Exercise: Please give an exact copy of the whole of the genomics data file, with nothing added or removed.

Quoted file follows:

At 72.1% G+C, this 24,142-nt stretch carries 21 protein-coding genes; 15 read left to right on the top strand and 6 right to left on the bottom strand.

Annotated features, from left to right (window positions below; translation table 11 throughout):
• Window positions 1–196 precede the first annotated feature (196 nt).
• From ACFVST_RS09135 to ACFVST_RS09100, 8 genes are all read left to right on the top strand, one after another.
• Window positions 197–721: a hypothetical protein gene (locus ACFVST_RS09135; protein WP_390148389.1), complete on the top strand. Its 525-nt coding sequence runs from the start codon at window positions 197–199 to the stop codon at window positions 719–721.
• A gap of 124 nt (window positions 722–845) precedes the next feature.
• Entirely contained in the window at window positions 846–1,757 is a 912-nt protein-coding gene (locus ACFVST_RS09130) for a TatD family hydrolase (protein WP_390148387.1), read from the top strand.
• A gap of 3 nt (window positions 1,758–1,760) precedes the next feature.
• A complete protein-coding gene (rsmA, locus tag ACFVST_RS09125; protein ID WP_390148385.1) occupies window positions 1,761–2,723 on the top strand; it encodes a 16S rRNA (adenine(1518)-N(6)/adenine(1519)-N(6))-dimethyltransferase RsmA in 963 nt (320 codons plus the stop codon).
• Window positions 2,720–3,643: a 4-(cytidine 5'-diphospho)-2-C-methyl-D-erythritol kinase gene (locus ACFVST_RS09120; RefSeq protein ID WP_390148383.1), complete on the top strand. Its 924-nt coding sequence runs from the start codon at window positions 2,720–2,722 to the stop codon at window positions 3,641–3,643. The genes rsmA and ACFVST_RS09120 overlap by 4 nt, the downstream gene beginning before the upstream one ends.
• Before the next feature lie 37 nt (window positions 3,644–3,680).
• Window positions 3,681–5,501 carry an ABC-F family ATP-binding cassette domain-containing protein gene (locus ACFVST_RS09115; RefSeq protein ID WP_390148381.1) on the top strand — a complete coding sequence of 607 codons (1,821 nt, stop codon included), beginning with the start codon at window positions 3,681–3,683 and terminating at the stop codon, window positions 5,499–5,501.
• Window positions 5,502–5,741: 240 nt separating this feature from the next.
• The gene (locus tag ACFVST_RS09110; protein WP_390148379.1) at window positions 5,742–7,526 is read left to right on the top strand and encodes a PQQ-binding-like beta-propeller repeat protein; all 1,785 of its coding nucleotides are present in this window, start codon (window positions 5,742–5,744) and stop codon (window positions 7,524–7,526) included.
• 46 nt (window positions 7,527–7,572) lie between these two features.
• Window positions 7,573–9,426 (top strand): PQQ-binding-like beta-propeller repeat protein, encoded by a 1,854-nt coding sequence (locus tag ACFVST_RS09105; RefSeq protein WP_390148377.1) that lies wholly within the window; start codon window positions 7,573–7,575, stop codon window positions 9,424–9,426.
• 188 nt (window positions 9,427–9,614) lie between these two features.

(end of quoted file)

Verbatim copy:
At 72.1% G+C, this 24,142-nt stretch carries 21 protein-coding genes; 15 read left to right on the top strand and 6 right to left on the bottom strand.

Annotated features, from left to right (window positions below; translation table 11 throughout):
• Window positions 1–196 precede the first annotated feature (196 nt).
• From ACFVST_RS09135 to ACFVST_RS09100, 8 genes are all read left to right on the top strand, one after another.
• Window positions 197–721: a hypothetical protein gene (locus ACFVST_RS09135; protein WP_390148389.1), complete on the top strand. Its 525-nt coding sequence runs from the start codon at window positions 197–199 to the stop codon at window positions 719–721.
• A gap of 124 nt (window positions 722–845) precedes the next feature.
• Entirely contained in the window at window positions 846–1,757 is a 912-nt protein-coding gene (locus ACFVST_RS09130) for a TatD family hydrolase (protein WP_390148387.1), read from the top strand.
• A gap of 3 nt (window positions 1,758–1,760) precedes the next feature.
• A complete protein-coding gene (rsmA, locus tag ACFVST_RS09125; protein ID WP_390148385.1) occupies window positions 1,761–2,723 on the top strand; it encodes a 16S rRNA (adenine(1518)-N(6)/adenine(1519)-N(6))-dimethyltransferase RsmA in 963 nt (320 codons plus the stop codon).
• Window positions 2,720–3,643: a 4-(cytidine 5'-diphospho)-2-C-methyl-D-erythritol kinase gene (locus ACFVST_RS09120; RefSeq protein ID WP_390148383.1), complete on the top strand. Its 924-nt coding sequence runs from the start codon at window positions 2,720–2,722 to the stop codon at window positions 3,641–3,643. The genes rsmA and ACFVST_RS09120 overlap by 4 nt, the downstream gene beginning before the upstream one ends.
• Before the next feature lie 37 nt (window positions 3,644–3,680).
• Window positions 3,681–5,501 carry an ABC-F family ATP-binding cassette domain-containing protein gene (locus ACFVST_RS09115; RefSeq protein ID WP_390148381.1) on the top strand — a complete coding sequence of 607 codons (1,821 nt, stop codon included), beginning with the start codon at window positions 3,681–3,683 and terminating at the stop codon, window positions 5,499–5,501.
• Window positions 5,502–5,741: 240 nt separating this feature from the next.
• The gene (locus tag ACFVST_RS09110; protein WP_390148379.1) at window positions 5,742–7,526 is read left to right on the top strand and encodes a PQQ-binding-like beta-propeller repeat protein; all 1,785 of its coding nucleotides are present in this window, start codon (window positions 5,742–5,744) and stop codon (window positions 7,524–7,526) included.
• 46 nt (window positions 7,527–7,572) lie between these two features.
• Window positions 7,573–9,426 (top strand): PQQ-binding-like beta-propeller repeat protein, encoded by a 1,854-nt coding sequence (locus tag ACFVST_RS09105; RefSeq protein WP_390148377.1) that lies wholly within the window; start codon window positions 7,573–7,575, stop codon window positions 9,424–9,426.
• 188 nt (window positions 9,427–9,614) lie between these two features.